If this example seems far fetched, it is possible for one garnet to transmit yellow, and yet another color change garnet to transmit in green and orange, yet block yellow, due to an absorption band in the yellow region, caused by trace chromium and vanadium inpurities.

http://en.wikipedia.org/wiki/Color_vision

I think the most interesting section of this reference, is the eye systems of non-human animals. Bumblebees see ultraviolet light, reptiles and amphibians also have four cone types (occasionally five), and mantis shrimp with up to 12 different spectral receptor types thought to work as multiple dichromatic units!
 

Barrett

Ideal_Rock
Joined
May 26, 2009
Messages
2,218
Thanks for adding on to it Zeo. It's much more indepth as you can understand but I only copied out one paragraph out of a whole chapter. Good to hear you fill in some of the blanks. Thanks brother man :))

I should have added...this was taken from Bob Bermans book on Sun and Sunlight(spectrum, waves, particles, etc.). He was a writer for Discover magamzine for 17 years, Editor and chief of Astronomy magazine, and the current Astronomy editor for the Old Farmers Almanac.
 

Barrett

Ideal_Rock
Joined
May 26, 2009
Messages
2,218
Here is some extra info Bruce Fry added when I posted this

"In the world of gemstones there are two examples of mixing red and green to make yellow that are quite exciting.

Alexandrite's color change is enhanced because the mixing of it's two colors, as you would see under mixed light conditions, is yellow. Yellow mixed into and dominated by red or green does not produce the continuous color mixture that we perceive when, for example, you would have a color changer from blue to green. I have tourmaline, that I believe to be cuprian, that has a strong shift from blue to green, but much of the time it is blue green because it is difficult to get "pure" white light that isn't mixed in modern homes. I morn the departure of incandescent lights because they can bring out fantastic colors in some tourmaline. Paraiba tourmaline definitely fires up under incandescent.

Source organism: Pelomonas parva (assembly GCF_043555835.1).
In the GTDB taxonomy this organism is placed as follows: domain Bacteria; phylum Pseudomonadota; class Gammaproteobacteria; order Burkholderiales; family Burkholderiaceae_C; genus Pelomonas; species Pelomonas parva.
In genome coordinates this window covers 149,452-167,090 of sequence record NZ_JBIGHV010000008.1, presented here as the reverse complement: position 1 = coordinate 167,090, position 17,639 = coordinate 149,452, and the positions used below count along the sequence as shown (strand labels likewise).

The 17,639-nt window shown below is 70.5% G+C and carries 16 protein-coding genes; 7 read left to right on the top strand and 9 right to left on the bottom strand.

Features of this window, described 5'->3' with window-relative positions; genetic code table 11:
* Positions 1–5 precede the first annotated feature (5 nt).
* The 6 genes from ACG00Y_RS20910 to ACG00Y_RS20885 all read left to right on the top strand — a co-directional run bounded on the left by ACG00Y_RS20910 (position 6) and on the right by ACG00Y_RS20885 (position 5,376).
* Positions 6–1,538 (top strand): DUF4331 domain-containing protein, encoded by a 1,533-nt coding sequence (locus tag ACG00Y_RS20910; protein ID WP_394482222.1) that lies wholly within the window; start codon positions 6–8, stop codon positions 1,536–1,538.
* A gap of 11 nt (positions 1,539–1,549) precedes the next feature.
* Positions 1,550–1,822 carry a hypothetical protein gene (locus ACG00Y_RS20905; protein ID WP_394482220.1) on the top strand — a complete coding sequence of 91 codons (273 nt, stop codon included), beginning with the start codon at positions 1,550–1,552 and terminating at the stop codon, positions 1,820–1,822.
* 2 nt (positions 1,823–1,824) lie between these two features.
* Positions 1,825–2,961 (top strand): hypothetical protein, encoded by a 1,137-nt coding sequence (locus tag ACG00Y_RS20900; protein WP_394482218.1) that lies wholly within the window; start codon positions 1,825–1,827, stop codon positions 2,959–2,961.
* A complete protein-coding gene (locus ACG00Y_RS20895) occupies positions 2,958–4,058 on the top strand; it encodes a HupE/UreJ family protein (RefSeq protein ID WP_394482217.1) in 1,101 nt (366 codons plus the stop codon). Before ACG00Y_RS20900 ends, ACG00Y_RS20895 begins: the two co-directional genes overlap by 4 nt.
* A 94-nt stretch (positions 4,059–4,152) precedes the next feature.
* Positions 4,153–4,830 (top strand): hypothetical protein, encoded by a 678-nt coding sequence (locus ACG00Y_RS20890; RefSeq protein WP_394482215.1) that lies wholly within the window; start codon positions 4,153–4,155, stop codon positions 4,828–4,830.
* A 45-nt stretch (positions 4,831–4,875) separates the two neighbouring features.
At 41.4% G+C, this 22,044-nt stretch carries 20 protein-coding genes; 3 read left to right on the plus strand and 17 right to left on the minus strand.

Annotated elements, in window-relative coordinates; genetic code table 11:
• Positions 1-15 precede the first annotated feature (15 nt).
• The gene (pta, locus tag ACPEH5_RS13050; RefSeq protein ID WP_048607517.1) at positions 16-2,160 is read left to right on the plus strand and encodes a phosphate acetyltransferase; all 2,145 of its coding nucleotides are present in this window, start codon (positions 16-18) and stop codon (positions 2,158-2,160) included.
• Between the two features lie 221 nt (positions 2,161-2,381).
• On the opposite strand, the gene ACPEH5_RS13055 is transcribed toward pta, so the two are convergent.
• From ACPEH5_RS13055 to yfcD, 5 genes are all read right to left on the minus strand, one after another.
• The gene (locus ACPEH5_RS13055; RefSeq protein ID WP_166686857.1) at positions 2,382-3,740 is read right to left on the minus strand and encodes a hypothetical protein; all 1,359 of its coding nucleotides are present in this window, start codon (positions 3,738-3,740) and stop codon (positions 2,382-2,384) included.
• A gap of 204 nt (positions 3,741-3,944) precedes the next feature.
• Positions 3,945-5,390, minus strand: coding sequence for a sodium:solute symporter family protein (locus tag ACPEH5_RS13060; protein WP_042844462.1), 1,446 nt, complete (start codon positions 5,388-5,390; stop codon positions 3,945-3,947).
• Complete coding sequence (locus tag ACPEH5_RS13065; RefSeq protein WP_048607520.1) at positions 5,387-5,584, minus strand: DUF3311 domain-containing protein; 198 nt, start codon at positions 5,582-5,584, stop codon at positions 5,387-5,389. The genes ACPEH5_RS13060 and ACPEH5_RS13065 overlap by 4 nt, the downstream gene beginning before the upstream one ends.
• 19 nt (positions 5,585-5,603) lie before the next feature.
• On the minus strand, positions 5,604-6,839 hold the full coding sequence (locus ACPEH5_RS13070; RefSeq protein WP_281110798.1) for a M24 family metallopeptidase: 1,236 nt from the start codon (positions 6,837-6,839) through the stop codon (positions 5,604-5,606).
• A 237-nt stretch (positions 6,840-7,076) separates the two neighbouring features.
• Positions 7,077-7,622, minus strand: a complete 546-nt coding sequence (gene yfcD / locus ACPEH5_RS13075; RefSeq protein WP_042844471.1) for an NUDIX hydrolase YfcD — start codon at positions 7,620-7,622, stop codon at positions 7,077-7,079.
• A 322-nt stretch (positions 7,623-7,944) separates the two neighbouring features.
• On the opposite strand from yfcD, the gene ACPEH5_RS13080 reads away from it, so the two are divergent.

The other pink/green mixture that I like is in tourmaline. Nigeria has produce quite a bit of this lately. You think you have a tri-color with pink, green and yellow in pastel tones, but you really have only pink and green. As the stone is turned you get to see color change caused by different mixtures of pink and green. It is pretty neat.

Finally like all spectral colors, violet, blue, green, yellow, orange and red, yellow has it's own own set of wavelengths and does not have to come from mixing green and red. It is certainly true that mixing the primary colors, both the set of additive and subtractive, can produce all the colors we can perceive."


Bruce
 
Be a part of the community It's free, join today!
    Top 5 Honeymoon Destinations
    Top 5 Honeymoon Destinations
    Tennis Bracelet Love
    Tennis Bracelet Love
    Pretty Princess Cut
    Pretty Princess Cut

Need Something Special?

Get a quote from multiple trusted and vetted jewelers.

Holloway Cut Advisor



Diamond Eye Candy

Click to view full-size image.
Top